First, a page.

Tracing Oklahoma State’s still expanding sports legacy of outstanding athletes to its roots reveals one man, albeit one big man. Bob Kurland.
The key figure on two Oklahoma A&M basketball national title teams and two U.S. Olympic gold medal squads, Kurland died Sunday at his home in south Florida following a lengthy illness. He was 88 years old.
“Bob Kurland was really a quality guy,” said former Cowboys player and coach Eddie Sutton. “He had already finished when I got to college, but I got to know him quite well and he was a marvelous man.”
Before Shaquille O’Neal. Before Hakeem Olajuwon. Before Kareem Abdul Jabbar. Before Wilt Chamberlain. Before Bill Russell.
There was Bob Kurland.
By all accounts, Kurland was the original great basketball big man, a 7-footer who dominated at a time when players his size were seen as a liability, believed to be lacking in stamina and coordination. Under the tutelage of coach Henry P. Iba, Kurland changed that thinking — and changed the game — both in style and in fact, with his propensity for blocking shots eventually leading to the goaltending rule in place today.
After arriving from Jennings, Mo., as a project, Kurland developed into the centerpiece on A&M’s national championship teams of 1945 and ’46. He was a three-time All-American and a two-time Final Four Most Outstanding Player.
Kurland’s takeoff also launched the Cowboys rise nationally, with that ’45 team winning it all in the program’s first trip to the NCAA Tournament.
“It’s really kind of the start of everything here at this school,” said OSU football coach Mike Gundy. “We were known for basketball then, and he was in that first group.
“I see the pictures with he and Coach Iba. Pretty neat deal. Back then, we didn’t have the exposure we have nowadays. But he was as big a name as anybody.”
Big in every way, including impact on the game.
And on OSU.
“We wouldn’t have two national championships if it wasn’t for Bob Kurland,” Sutton said. “He had some nice players with him, but Mr. Iba told me that there’s no way they’d have won either national title without him.”
Paul Geymann, a teammate of Kurland’s on the 1946 team, doesn’t disagree.
“We won two national championships and he was the reason,” said Geymann from his Bartlesville home. “He’s what made things go. Everything went through Bob, all our plays and everything. He was instrumental.”
Kurland’s arrival in Stillwater in the fall of 1942 didn’t offer even a hint at what was to come.
A gangling redhead, some stories documenting his early days at A&M joke at how he’d trip over the stripes painted on the maple floor. Iba, however, took a chance on Kurland. And he was rewarded.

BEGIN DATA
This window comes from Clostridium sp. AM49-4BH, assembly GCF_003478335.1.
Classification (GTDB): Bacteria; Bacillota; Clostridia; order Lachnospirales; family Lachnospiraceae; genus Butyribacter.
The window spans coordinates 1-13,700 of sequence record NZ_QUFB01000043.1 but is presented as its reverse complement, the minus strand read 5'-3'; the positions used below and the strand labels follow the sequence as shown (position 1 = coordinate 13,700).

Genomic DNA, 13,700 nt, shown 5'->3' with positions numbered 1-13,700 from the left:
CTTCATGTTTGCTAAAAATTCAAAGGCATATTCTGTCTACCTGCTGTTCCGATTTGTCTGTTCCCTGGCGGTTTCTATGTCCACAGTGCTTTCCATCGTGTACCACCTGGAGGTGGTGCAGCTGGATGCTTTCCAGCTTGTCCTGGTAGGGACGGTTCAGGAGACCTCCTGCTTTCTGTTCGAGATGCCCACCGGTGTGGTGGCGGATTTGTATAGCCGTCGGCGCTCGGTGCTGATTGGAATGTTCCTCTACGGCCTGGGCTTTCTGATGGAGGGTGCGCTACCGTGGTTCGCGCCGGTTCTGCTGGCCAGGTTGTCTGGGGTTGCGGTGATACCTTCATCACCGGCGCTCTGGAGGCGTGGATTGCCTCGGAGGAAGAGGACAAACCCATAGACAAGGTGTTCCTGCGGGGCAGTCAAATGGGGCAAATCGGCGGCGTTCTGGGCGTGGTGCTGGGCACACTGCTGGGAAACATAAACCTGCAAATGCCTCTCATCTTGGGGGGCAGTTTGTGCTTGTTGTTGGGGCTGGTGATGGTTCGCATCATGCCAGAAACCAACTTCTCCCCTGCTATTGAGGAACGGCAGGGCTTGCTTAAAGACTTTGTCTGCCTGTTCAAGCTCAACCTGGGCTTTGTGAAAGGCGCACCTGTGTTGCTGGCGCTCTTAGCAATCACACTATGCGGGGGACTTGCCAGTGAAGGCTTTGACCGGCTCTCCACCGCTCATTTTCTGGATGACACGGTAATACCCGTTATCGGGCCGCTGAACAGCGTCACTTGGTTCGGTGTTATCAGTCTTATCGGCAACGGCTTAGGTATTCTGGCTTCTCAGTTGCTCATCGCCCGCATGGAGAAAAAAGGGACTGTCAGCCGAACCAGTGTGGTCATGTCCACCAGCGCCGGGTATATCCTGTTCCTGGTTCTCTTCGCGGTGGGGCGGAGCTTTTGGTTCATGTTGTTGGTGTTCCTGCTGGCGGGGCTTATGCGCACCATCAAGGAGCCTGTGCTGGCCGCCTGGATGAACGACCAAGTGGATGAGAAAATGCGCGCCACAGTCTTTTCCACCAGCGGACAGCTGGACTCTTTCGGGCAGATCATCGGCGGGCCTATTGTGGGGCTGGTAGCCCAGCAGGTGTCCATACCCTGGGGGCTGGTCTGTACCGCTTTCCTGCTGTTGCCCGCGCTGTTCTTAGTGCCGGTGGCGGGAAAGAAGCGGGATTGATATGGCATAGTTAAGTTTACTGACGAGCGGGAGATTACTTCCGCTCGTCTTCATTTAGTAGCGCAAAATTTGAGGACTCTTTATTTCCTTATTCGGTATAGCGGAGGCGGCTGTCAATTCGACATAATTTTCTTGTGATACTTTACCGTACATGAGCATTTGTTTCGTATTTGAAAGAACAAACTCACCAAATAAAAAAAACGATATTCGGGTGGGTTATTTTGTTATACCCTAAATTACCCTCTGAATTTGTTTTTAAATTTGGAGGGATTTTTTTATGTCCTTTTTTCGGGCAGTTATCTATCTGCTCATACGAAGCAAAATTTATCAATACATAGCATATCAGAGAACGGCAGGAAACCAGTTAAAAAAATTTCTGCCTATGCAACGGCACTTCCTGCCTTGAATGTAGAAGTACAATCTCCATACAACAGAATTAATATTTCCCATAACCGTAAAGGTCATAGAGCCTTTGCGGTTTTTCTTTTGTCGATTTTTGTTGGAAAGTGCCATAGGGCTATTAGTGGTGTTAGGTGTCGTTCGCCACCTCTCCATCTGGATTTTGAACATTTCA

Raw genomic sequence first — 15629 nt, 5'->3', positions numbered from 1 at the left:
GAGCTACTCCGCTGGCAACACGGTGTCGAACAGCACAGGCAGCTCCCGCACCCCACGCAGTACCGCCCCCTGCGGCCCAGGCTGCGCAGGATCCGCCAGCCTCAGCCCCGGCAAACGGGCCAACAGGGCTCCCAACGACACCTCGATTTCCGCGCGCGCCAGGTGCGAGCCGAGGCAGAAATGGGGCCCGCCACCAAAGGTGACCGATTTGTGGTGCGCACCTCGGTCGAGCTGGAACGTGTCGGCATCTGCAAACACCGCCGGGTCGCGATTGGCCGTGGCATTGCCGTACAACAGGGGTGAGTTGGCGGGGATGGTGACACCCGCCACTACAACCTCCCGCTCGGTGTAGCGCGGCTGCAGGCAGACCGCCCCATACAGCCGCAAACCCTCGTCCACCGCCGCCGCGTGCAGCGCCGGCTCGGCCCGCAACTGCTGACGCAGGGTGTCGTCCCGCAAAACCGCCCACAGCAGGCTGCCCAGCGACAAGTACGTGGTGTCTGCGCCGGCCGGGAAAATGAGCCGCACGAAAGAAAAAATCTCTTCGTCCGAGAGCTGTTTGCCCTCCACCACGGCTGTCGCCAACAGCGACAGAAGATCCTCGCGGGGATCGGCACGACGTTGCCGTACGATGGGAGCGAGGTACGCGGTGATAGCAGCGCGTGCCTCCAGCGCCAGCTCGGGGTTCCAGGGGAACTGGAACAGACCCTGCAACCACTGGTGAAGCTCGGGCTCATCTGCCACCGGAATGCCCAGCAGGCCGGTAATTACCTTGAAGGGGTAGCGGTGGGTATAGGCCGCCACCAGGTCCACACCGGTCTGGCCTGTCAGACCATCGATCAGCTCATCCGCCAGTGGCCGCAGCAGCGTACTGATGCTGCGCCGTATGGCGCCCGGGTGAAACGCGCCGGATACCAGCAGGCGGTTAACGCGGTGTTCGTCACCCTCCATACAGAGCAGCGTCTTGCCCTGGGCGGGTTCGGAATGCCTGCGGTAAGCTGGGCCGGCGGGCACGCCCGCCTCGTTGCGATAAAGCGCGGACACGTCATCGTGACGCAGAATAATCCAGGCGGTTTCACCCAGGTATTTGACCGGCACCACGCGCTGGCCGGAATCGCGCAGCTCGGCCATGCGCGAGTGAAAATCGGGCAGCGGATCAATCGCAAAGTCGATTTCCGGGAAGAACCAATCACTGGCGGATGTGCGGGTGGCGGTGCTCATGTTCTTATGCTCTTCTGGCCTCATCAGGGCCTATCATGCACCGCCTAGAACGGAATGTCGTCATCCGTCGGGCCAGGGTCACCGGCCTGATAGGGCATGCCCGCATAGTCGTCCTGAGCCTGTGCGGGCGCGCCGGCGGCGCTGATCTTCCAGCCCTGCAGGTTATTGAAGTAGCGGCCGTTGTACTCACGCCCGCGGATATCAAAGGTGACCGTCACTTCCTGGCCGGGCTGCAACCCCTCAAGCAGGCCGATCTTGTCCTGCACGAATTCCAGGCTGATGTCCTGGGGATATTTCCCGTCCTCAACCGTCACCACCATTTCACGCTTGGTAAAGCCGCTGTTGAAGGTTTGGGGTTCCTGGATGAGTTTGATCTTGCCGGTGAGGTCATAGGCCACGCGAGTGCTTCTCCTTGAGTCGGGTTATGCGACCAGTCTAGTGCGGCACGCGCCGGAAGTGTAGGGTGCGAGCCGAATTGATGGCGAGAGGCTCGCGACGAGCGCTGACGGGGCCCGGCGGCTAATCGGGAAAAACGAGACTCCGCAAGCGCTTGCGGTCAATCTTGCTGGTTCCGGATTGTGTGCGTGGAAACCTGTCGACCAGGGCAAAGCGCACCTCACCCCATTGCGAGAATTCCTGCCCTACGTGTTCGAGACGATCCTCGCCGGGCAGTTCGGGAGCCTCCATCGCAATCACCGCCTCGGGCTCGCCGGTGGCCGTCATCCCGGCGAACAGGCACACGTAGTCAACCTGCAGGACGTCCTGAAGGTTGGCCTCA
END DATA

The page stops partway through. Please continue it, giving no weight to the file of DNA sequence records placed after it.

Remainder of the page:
“Bob was probably the hardest worker we had,” Geymann said.
That work ethic, combined with Iba’s teaching, fueled Kurland’s development.
“I never got to see him play, only on film,” Sutton said. “But Mr. Iba told me that he was really a hard worker and really developed. When he first got there, he wasn’t very polished.”
By the time Kurland left, he was one of the most decorated players in history.
Kurland was named Player of the Year by The Sporting News and the Helms Foundation in 1946, and later named to Helms’ all-time All-American Team. He was named to Grantland Rice’s all-time All-Star Team. He is OSU’s only three-time All-American and one of just five two-time NCAA Tournament MVPs.
Kurland was elected into the Basketball Hall of Fame in 1961.
While scores were low during that era, Kurland led the nation with 643 points in 33 games in 1946. That season, he averaged 19.5 points per game and set the single-game school record for points in a game — which still stands — with 58 against Saint Louis.
In that game, Kurland outscored the entire Saint Louis team by 25 in an eventual 86-33 win. His 58 points was also the national record at the time.
“He had a perfect game,” Sam Aubrey, a teammate on that squad, once said. “He shot it from the outside; he turned on the inside; and he just had one of those nights.
“And, of course, we kept getting him the ball.”
A month later, A&M won its second straight NCAA championship.
Kurland was also known for his great rivalry with DePaul big man George Mikan. In 1945, Mikan had led the Blue Demons to the NIT championship, while Kurland was fronting A&M’s run through the NCAAs.
The two teams — and big men — were then matched in a “Game of Champions” in Madison Square Garden to benefit the American Red Cross. Mikan, in his attempts to slow Kurland, fouled out. And the Aggies went on to win easily, resulting in a $50,000 payday for the Red Cross.
Following his college career, Kurland opted not to play in the NBA, instead joining the Phillips Petroleum AAU team, the 66 Oilers out of Bartlesville, where he played for six years and led three championships clubs as a six-time AAU All-American.
That started a long business career with Phillips for Kurland.
“We are deeply saddened by the passing of one of the greatest college basketball players to ever play the game,” said OSU coach Travis Ford. “Bob Kurland was instrumental in putting Oklahoma State on the college basketball map, and was someone who greatly affected this university and the Cowboy basketball program, an impact that is still felt today.
“Our condolences go out to his family, friends and former teammates.”
Kurland is survived by his wife of 62 years, Barbara, four children and seven grandchildren.